Pregnancy and labour go hand in hand with old wives tales. But while we may be able to dispel old ways to predict the sex of the baby, or labour inducing home therapies, is there any truth to labour being easier the second time round? A common perception is that a woman’s body will know what to do in a second labour and the whole experience will be easier than the first time.
Research has shown that compared to the first labour the duration of the second labour and even the oxytocin requirements in the second labour are significantly reduced. So does a shorter labour suggest it is an easier labour?
Approaching the birth of her first child, Kristy was concerned about labour and the birth process. Nineteen long hours later, with oxytocin and intervention she was cradling her beautiful daughter, with a sense of overwhelming exhaustion. Two years later she anticipated the birth of her second child very differently “I was more scared going into this labour than I was the first one because I knew what to expect in terms of pain, I knew how bad it was going to be.”
But it seemed the old wives tale was true for Kristy. Labour was only five hours and there was no oxytocin or intervention. “Your body does know what to do the second time round, it is like it has a memory, and I really listened to my body and did what my body wanted to do.” However, Kristy was quick to point out that a shorter, less complicated labour was not easier. “It is not easier in terms of the pain; the pain was more intense and I still had to get through it, both mentally and physically.”
Can women anticipate a second labour to be quicker and perhaps with less intervention? Midwife Liz Wilkes, from My Midwives and President of Midwives Australia, does agree that “second labours are generally shorter than first labours.” So it does seem that “for the majority of women this means that they typically experience it as a ‘better’ ‘easier’ experience, however it is not always the case.”
“For some women a very short labour means they have less time to adjust to what is happening.” Liz says that transition is usually much shorter “usually minutes, a few contractions” meaning the part of labour that was often very tough in the first birth is gone before the woman realises she is in it. “Most women welcome this, but for a few, it may be an out of control experience.”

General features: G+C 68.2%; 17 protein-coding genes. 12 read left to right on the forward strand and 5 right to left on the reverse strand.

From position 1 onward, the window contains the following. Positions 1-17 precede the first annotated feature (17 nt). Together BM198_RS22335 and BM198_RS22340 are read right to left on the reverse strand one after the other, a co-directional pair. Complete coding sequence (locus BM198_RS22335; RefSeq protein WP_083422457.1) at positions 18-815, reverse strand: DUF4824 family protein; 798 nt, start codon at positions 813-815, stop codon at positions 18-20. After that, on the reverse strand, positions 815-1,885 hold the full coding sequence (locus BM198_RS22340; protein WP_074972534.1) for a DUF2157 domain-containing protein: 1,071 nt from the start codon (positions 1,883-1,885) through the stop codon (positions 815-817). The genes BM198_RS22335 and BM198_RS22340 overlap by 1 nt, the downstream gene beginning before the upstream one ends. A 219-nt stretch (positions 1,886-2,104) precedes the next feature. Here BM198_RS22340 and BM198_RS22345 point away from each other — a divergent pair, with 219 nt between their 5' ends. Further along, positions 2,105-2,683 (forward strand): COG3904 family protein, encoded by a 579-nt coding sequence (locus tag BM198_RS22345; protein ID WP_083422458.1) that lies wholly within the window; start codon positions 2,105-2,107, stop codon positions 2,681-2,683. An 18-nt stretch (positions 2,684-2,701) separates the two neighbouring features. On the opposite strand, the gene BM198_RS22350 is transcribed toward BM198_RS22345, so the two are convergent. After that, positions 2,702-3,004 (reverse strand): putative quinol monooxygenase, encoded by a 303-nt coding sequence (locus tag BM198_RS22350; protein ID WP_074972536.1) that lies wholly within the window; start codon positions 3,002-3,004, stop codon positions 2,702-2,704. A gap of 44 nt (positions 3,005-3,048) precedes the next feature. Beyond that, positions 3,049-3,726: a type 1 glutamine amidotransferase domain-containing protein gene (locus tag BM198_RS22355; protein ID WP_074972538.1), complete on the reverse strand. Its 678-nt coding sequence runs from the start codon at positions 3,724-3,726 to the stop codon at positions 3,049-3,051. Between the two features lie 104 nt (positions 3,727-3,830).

Jacqueline thought everything was going perfectly in her second pregnancy; she finished work five weeks before her due date, ready to settle in for some rest and nesting. Finishing work on the Wednesday, she fell ill with a stomach virus on the Thursday and went into her second labour on the Friday. “The first time I was more prepared, I was focused and could get through it, whereas this time I was caught by surprise and the whole thing felt like it was out of my control.”
Seventeen hours of labour the first time left Jacqueline apprehensive about what was about to happen; only to be surprised with a five hour second labour. But this mum does not think it was easier. “Labour was stronger and the pain was more intense because it was in a shorter period of time.” Jacqueline encourages that “quicker was better because it is not drawn out and it is reassuring knowing that your body does know what it is doing.”
Yet her words of advice to anyone facing a second or subsequent labour are perhaps more truthful than any wives tale could ever be. “Like every child is different, I think every labour is different and whether it is your first or second, you can only prepare so much and you should never expect it to be easy.”
While the perception may be that labour is easier the second time round, perhaps it is more so that mothers are more confident, more in-tune to the demands of and the capability of their body. Second time mothers may have also shed the inhibition and initial fears that cloaks labour the first time round. And while it seems labour can be quicker for subsequent births, quicker is not a scapegoat for easier.